Bill Clinton goes to Athens Nov. 13 to reward the Greek government for not breaking NATO ranks on Kosovo. The administration also hopes to sign a protocol on counterterrorist cooperation aimed at the "November 17" terrorist organization, held responsible for the deaths of four Americans and attacks on many more.
However well-intentioned on the American side, this accord must cope with the fact that Greek authorities do not want to find and prosecute the terrorists. The real question is what our own government is prepared to do when a foreign power consistently fails to combat terrorism targeted at U.S. personnel. Clinton's visit to Athens will be a test.
Greece does not have the world's worst terrorism problem; far from it. But Greece does have the world's worst counterterrorism problem. Since the first murder of a U.S. official 24 years ago, no member of November 17 has been arrested or even officially identified. The terrorists have expanded their tactics from guns to bombs to rockets, but the Greek police and their political masters remain unmoved. With complete impunity terrorists have murdered more than 20 people and attempted to kill hundreds.
I cannot pretend to be objective on this topic. During 1987-90 I was a State Department officer in Athens responsible for terrorism issues. It was a bitterly frustrating experience. Our defense attache -- Navy Capt. William Nordeen, a fine man on the verge of retirement -- was literally blown to pieces. Dozens of our personnel were nearly killed in bus bombings. Many Americans lived with deadly peril on a daily basis. Prominent Greeks were also killed, including a talented young member of Parliament.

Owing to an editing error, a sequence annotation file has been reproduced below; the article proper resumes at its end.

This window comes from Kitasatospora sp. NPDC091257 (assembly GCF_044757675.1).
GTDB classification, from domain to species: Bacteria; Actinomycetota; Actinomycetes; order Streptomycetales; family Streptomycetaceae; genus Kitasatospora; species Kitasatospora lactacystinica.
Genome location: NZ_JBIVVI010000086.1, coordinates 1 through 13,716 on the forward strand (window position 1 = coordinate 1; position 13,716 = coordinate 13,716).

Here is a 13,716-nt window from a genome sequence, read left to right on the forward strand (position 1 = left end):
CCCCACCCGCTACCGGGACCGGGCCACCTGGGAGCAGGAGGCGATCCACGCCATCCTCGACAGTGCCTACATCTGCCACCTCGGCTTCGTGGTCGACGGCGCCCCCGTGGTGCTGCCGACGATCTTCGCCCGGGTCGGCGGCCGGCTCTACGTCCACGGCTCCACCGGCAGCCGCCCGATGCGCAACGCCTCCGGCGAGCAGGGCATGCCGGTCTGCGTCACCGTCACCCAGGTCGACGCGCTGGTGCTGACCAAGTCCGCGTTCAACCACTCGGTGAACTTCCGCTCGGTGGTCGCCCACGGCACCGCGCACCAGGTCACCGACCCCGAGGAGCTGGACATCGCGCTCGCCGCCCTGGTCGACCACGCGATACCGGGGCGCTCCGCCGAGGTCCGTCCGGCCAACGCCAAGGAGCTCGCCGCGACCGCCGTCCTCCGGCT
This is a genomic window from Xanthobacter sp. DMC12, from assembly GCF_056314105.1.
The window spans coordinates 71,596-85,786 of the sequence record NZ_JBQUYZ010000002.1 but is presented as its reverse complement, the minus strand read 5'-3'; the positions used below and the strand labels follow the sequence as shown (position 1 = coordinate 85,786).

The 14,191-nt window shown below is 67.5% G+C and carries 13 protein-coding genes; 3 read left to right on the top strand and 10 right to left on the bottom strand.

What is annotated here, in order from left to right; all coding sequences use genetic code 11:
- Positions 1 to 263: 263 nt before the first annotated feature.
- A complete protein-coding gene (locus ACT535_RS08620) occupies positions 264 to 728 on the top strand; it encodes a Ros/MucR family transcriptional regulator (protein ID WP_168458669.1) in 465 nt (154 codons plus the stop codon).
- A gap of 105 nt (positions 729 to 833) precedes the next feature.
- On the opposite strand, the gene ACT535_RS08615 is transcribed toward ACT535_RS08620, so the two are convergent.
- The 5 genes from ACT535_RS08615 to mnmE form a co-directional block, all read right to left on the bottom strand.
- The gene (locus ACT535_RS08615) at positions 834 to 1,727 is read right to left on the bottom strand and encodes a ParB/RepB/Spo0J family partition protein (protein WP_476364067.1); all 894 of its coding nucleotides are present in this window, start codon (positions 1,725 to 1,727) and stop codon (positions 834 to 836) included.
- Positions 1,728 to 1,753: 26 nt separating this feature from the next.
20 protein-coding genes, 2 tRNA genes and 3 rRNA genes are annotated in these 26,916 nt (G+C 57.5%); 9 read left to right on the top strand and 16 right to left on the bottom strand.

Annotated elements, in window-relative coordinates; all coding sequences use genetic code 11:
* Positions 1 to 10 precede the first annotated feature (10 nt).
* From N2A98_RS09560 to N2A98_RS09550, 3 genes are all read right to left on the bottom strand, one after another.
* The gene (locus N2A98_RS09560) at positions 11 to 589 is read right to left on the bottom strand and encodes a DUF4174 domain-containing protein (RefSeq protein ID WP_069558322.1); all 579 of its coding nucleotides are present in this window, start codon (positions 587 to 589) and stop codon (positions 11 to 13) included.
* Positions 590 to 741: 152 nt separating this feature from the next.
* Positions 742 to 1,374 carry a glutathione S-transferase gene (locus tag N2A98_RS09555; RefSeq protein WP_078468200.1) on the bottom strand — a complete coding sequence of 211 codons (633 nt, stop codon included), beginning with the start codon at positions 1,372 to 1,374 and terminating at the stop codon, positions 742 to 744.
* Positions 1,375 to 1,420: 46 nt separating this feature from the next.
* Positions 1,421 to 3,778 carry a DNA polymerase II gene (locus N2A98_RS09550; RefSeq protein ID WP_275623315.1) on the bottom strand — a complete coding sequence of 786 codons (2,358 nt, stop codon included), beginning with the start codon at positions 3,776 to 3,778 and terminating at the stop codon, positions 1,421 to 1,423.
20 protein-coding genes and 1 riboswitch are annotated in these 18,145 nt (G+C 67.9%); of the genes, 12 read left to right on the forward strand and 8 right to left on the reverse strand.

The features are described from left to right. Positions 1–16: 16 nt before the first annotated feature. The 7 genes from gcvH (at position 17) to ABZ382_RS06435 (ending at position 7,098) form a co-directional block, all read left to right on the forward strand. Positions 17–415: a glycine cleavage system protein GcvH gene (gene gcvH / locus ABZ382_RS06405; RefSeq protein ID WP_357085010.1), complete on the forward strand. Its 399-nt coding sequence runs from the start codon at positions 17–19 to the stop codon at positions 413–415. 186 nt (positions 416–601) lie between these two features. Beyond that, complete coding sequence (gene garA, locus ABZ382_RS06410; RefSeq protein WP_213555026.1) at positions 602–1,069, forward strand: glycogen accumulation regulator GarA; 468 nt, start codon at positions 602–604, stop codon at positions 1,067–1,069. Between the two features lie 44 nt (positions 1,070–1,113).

Now, 10 years later, the situation is no better and in some respects worse. We spend more taxpayer dollars to protect our embassy staff in Athens than in Beirut or Bogota or Algiers.
The response by Greek police then and now is nothing short of deliberate negligence. The investigation of each attack is pro forma and even counterproductive. For example, a senior police officer on the scene of a lethal shooting once gave the expended shell casing -- vital evidence -- to a friendly reporter as a souvenir. Investigations are effectively shut down after a few days. Political oversight prevents investigators from going "too far." This is not a resource problem. The Ministry of Public Order is large, amply funded and snoops into many aspects of Greek life.
The real problem is one of attitude. Officials from Public Order and the Foreign Ministry many times told me that November 17 is not really an important problem, New York is more dangerous than Athens, and the terrorists will eventually stop their killing. U.S. help is not wanted. Patience is the solution. The problem, in their eyes, is the bad image in America that keeps our tourists (and the dollars they might spend) away from Greece.
Official visitors from Washington, especially congressmen, find it difficult to grasp the seriousness of the problem. They say Greece is a NATO ally and the recipient of a great deal of U.S. assistance. How, then, could Greek authorities be doing nothing to capture the terrorists? The fact remains, after 24 years: Nothing is changed and nothing accomplished except more casualties.
Greek police are often said to be reluctant to pursue November 17 because of its supposed links with figures of the ruling left-wing PASOK party. This is certainly part of the problem. However, several right-wing governments also did nothing. The sad truth is that November 17 enjoys wide popular acceptance in Greece, reflecting deep-seated ethnocentric Balkan prejudices. These terrorists are tolerated not for their veneer of Marxism-Leninism (which nobody takes seriously) but for their rabid anti-U.S., anti-NATO, anti-EU, anti-Turkey, anti-Western nationalism.
For U.S. policy the solution could lie with Congress, if it is willing to apply to Greece some of the sanctions it uses so widely around the world. The bloated U.S. Embassy in Athens should be drastically reduced, and military assistance tightly linked to results on November 17.
Greek officials say privately that they have more influence on Capitol Hill than does the State Department, that the Greek lobby will always protect aid for Athens. If so, is our rhetoric about fighting terrorism as empty as the Greeks'?
The writer, a former State Department and Pentagon official, is a program director at the Atlantic Council of the United States in Washington.